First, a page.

Here, both children and adults can have fun in its notable attractions, such as Dolphin Cay, which offers the possibility of swimming with dolphins or kayaking near sharks.
The dolphin sanctuary in Nassau is one of the most important and sophisticated rehabilitation centers in the world. There are also slides, rivers, and waterfalls. As its slogan says, endless water, endless fun.
The Pirate Museum
The Pirate Museum is worth considering while planning a Bahamas vacation for your family. This interactive museum brings to life the ferocity and reckless abandon of the 17th-century pirates who once inhabited Nassau.
Much of the pirates' “golden age” centered around the Bahamas islands, where Nassau was the most important commercial center.
The city was home to a hostile port, with unruly sailors and pirates drinking rum, fighting on the docks, and gambling in the taverns. The Pirate Museum offers exciting insights into the lives of the real Pirates of the Caribbean.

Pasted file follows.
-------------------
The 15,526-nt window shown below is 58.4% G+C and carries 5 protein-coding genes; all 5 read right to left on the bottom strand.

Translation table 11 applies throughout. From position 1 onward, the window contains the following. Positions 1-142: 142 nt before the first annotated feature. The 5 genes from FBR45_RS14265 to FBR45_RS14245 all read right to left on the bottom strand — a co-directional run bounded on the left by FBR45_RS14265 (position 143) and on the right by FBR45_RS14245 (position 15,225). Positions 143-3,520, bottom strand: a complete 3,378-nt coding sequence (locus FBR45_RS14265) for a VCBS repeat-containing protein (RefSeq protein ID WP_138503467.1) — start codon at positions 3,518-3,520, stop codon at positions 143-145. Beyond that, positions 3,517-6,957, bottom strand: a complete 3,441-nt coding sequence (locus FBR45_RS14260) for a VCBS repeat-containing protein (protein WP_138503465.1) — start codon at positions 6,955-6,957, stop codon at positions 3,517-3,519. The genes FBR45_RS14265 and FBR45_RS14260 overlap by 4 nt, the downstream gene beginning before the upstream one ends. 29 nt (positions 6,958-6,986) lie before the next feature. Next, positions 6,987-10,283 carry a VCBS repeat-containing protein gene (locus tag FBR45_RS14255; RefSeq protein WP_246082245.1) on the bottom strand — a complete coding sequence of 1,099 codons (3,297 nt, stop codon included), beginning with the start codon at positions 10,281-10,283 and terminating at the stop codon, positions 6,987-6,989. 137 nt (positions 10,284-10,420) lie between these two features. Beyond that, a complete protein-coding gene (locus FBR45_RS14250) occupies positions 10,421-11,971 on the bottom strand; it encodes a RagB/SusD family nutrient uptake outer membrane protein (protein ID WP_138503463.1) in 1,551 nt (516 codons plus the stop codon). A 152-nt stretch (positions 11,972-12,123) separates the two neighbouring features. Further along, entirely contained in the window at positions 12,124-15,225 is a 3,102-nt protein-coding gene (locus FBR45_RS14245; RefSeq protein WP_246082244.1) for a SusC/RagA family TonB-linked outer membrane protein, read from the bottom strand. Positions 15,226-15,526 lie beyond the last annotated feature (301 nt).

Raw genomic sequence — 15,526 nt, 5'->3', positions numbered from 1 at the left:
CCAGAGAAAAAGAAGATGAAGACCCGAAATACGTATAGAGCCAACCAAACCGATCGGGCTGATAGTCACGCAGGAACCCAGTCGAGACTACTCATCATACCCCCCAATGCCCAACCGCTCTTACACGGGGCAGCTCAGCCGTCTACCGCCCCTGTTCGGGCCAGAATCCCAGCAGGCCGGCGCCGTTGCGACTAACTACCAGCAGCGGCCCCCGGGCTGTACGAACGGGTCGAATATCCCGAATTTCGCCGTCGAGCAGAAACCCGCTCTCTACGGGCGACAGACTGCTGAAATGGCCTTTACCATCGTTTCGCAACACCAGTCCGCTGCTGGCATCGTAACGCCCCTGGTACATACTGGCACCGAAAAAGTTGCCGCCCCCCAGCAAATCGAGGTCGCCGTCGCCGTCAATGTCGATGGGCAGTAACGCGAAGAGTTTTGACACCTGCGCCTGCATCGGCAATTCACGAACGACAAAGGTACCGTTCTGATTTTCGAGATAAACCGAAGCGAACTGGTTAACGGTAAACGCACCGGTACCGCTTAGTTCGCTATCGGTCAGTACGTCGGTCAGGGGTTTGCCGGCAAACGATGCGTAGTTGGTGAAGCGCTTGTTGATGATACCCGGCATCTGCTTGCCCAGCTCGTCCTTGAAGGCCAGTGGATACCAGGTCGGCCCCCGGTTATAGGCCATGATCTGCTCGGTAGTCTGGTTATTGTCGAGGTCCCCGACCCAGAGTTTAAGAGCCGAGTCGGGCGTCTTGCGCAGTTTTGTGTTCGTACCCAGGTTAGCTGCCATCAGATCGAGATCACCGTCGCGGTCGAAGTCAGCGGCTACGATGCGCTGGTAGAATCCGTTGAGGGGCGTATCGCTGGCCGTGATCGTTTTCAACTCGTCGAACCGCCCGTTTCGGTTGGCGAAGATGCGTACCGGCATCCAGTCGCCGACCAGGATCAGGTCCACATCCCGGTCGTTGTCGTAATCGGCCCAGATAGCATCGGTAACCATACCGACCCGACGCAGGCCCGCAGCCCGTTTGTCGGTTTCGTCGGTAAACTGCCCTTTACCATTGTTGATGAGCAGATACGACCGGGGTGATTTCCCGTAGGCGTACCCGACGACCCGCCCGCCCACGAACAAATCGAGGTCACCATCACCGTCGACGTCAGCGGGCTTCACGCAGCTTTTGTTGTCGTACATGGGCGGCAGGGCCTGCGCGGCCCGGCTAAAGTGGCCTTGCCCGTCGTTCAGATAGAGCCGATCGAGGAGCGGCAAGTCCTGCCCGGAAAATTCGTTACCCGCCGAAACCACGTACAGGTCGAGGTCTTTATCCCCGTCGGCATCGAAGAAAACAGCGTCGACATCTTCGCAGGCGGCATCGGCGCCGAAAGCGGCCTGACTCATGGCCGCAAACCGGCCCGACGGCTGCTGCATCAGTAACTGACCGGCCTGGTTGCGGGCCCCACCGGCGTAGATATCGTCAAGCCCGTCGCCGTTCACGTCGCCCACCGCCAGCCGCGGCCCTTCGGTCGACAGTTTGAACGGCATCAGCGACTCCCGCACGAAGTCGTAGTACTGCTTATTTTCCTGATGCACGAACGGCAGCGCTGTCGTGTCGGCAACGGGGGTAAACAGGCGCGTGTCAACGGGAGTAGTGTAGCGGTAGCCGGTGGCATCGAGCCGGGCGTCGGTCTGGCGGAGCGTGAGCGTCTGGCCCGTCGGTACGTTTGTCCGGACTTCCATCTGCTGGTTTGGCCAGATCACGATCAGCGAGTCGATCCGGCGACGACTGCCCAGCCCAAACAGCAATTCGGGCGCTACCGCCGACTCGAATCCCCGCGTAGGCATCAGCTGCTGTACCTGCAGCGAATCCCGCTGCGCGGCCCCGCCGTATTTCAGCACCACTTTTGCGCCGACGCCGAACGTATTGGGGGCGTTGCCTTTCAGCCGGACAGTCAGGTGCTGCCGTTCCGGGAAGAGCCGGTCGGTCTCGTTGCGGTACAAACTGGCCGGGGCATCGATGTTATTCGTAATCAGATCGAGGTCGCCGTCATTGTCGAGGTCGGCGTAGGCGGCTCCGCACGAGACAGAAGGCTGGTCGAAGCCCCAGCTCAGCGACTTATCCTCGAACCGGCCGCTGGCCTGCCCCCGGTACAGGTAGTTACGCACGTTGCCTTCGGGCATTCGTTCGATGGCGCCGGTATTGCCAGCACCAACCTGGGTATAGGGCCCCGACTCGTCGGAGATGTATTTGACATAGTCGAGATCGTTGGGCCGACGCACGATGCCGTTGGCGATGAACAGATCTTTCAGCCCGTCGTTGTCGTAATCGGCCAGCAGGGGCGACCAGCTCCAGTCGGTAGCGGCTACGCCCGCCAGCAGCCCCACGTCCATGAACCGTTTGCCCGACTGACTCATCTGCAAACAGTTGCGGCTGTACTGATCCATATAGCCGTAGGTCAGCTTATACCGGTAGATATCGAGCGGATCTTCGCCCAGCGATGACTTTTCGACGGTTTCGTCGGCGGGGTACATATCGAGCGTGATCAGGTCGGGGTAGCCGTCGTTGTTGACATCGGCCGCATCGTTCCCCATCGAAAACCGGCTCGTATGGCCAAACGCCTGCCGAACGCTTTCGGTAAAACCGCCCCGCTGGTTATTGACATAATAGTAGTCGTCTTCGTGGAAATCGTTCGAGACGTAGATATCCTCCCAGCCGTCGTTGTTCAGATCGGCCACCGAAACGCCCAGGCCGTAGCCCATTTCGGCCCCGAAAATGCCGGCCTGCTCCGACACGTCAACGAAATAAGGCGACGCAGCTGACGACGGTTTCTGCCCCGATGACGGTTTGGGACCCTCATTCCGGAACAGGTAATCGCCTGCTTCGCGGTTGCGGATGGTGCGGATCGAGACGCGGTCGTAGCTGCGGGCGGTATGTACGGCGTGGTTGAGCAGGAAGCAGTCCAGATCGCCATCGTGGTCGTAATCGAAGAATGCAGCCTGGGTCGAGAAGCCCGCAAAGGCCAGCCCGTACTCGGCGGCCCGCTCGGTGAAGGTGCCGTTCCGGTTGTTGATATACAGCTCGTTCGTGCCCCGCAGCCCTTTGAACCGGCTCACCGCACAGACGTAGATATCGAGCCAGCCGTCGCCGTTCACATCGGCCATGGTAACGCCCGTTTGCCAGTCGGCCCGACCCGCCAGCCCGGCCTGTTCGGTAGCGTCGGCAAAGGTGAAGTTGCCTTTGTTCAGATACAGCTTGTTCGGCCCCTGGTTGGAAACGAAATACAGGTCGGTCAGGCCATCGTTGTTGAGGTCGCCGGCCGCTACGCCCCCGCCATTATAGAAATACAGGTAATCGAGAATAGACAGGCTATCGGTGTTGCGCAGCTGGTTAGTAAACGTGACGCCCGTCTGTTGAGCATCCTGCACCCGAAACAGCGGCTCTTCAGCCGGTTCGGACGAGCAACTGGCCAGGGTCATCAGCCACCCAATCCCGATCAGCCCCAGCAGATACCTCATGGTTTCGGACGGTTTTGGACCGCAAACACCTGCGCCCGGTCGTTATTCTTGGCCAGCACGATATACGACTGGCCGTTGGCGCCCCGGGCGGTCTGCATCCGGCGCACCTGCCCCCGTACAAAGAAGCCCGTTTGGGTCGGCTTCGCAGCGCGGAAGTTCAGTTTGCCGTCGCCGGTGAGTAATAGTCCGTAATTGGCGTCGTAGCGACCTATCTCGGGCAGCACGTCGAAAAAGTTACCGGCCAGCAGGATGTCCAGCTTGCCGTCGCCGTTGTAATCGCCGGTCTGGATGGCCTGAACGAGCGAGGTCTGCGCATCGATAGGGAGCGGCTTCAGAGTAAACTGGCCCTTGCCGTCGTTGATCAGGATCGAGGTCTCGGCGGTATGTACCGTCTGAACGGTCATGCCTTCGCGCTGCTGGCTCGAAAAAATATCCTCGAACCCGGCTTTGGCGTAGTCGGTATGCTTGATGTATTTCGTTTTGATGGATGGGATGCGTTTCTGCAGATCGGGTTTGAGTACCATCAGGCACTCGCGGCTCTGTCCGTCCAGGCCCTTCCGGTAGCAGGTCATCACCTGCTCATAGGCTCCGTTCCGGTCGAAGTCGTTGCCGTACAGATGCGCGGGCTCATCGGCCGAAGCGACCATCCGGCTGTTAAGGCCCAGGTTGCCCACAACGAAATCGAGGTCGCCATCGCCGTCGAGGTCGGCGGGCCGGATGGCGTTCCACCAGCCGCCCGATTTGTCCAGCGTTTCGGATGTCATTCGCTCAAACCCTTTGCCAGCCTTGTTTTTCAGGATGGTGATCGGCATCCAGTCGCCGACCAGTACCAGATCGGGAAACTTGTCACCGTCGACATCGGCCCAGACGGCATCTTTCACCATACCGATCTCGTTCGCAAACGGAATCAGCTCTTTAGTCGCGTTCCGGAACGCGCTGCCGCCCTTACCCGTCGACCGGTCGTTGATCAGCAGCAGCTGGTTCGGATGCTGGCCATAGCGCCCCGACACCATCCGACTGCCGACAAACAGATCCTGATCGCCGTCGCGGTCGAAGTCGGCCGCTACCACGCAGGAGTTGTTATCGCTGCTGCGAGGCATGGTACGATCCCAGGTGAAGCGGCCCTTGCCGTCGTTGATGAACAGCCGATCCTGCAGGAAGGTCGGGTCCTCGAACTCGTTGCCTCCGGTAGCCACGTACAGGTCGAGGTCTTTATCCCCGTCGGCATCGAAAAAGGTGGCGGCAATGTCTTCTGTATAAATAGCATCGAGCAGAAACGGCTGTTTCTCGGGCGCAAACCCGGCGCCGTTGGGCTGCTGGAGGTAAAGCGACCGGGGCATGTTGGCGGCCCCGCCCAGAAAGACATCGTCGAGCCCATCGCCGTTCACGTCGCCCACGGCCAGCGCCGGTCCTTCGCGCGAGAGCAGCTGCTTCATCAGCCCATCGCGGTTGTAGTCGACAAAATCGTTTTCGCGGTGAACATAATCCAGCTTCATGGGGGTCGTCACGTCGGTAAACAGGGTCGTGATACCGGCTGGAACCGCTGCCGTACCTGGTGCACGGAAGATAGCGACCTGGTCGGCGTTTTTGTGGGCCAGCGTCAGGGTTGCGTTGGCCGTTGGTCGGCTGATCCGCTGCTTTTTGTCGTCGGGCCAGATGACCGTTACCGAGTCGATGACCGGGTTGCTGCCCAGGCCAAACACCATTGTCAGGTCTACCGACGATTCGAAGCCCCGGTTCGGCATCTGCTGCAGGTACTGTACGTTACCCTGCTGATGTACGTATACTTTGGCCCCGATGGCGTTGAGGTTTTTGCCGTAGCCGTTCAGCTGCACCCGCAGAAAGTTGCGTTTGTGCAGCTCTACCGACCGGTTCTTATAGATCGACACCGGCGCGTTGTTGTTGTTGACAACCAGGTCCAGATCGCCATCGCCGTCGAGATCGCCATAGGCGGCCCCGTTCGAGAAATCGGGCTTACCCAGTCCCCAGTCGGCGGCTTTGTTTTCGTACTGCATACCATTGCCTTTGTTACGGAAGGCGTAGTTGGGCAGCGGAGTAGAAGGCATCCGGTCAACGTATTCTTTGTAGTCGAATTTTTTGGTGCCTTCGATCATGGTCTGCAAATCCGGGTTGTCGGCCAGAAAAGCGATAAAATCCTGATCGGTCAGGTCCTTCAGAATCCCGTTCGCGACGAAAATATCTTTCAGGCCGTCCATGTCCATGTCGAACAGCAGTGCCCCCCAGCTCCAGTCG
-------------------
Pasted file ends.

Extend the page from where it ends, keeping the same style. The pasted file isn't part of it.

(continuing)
The Pirate Museum is an authentic adventure into the past aboard a replica of the mythical galleon “Revenge.” In it, children will have fun learning thanks to the “true or false” questions scattered throughout the museum.
The museum has grown considerably and has become one of the city's most popular attractions.
Nassau's historic downtown is filled with charming colonial-style buildings and numerous pastel-painted wooden stores interspersed with Georgian-style structures.
During your visit, you can learn fascinating stories about the island while being rewarded with the delicious local food available.